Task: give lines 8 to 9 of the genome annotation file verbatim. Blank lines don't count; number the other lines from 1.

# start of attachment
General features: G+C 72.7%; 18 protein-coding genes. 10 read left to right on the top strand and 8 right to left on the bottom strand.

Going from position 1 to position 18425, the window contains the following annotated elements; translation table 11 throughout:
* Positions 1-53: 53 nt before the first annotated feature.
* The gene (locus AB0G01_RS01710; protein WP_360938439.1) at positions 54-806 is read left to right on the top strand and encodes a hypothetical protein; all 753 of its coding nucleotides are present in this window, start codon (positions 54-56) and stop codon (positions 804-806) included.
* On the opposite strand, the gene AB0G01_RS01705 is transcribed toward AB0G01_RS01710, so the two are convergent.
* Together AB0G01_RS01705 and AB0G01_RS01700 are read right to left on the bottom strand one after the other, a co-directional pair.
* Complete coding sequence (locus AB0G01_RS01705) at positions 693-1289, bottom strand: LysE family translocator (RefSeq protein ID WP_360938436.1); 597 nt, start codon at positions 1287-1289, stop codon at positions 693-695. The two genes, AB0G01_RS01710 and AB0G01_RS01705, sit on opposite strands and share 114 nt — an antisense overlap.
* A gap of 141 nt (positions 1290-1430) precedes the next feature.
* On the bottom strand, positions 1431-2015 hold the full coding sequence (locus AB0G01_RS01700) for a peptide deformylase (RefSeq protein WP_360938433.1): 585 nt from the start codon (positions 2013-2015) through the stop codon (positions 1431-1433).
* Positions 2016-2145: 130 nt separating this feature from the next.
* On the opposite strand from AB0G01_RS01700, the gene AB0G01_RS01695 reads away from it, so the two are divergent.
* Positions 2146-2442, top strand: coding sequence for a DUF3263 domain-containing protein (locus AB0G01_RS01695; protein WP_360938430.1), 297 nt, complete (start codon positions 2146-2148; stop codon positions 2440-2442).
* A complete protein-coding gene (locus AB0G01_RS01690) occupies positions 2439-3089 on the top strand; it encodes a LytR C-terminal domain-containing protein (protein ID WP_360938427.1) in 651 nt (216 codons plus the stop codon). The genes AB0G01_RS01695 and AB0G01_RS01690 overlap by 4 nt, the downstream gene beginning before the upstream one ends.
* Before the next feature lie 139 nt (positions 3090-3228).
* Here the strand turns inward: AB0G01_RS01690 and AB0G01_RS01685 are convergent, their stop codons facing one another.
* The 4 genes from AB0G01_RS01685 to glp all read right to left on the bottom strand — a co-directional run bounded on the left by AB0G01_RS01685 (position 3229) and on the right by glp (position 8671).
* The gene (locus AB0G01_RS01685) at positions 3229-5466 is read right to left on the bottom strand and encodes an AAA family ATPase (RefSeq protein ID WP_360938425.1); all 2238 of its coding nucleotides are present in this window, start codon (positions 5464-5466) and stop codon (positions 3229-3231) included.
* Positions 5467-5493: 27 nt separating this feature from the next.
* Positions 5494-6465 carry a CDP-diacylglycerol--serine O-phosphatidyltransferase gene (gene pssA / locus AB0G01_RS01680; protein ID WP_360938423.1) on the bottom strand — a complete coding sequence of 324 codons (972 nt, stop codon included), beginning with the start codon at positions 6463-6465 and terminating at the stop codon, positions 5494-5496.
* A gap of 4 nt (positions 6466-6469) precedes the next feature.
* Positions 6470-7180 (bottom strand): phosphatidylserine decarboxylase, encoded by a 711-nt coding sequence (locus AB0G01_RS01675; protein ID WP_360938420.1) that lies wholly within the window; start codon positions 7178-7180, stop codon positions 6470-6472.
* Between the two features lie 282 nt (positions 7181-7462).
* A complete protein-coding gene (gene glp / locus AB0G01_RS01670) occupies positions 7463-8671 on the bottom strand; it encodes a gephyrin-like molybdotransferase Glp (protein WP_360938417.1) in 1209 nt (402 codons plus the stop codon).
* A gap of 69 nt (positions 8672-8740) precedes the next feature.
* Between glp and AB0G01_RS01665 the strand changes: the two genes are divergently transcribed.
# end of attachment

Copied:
* A gap of 141 nt (positions 1290-1430) precedes the next feature.
* On the bottom strand, positions 1431-2015 hold the full coding sequence (locus AB0G01_RS01700) for a peptide deformylase (RefSeq protein WP_360938433.1): 585 nt from the start codon (positions 2013-2015) through the stop codon (positions 1431-1433).